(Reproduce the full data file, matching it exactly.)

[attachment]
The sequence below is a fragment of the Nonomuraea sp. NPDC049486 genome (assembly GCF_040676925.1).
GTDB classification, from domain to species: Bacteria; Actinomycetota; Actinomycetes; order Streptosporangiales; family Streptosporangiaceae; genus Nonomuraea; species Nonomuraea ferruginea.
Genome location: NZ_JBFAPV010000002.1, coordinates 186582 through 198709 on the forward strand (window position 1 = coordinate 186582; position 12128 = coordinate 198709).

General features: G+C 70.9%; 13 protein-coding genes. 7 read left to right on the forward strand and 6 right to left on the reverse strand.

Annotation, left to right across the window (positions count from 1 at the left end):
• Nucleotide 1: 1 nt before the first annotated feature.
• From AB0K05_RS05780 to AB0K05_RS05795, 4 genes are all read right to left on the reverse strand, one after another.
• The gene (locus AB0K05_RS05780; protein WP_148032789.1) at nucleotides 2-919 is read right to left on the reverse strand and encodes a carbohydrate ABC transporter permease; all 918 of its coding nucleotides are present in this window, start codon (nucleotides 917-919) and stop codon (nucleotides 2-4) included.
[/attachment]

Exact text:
The sequence below is a fragment of the Nonomuraea sp. NPDC049486 genome (assembly GCF_040676925.1).
GTDB classification, from domain to species: Bacteria; Actinomycetota; Actinomycetes; order Streptosporangiales; family Streptosporangiaceae; genus Nonomuraea; species Nonomuraea ferruginea.
Genome location: NZ_JBFAPV010000002.1, coordinates 186582 through 198709 on the forward strand (window position 1 = coordinate 186582; position 12128 = coordinate 198709).

General features: G+C 70.9%; 13 protein-coding genes. 7 read left to right on the forward strand and 6 right to left on the reverse strand.

Annotation, left to right across the window (positions count from 1 at the left end):
• Nucleotide 1: 1 nt before the first annotated feature.
• From AB0K05_RS05780 to AB0K05_RS05795, 4 genes are all read right to left on the reverse strand, one after another.
• The gene (locus AB0K05_RS05780; protein WP_148032789.1) at nucleotides 2-919 is read right to left on the reverse strand and encodes a carbohydrate ABC transporter permease; all 918 of its coding nucleotides are present in this window, start codon (nucleotides 917-919) and stop codon (nucleotides 2-4) included.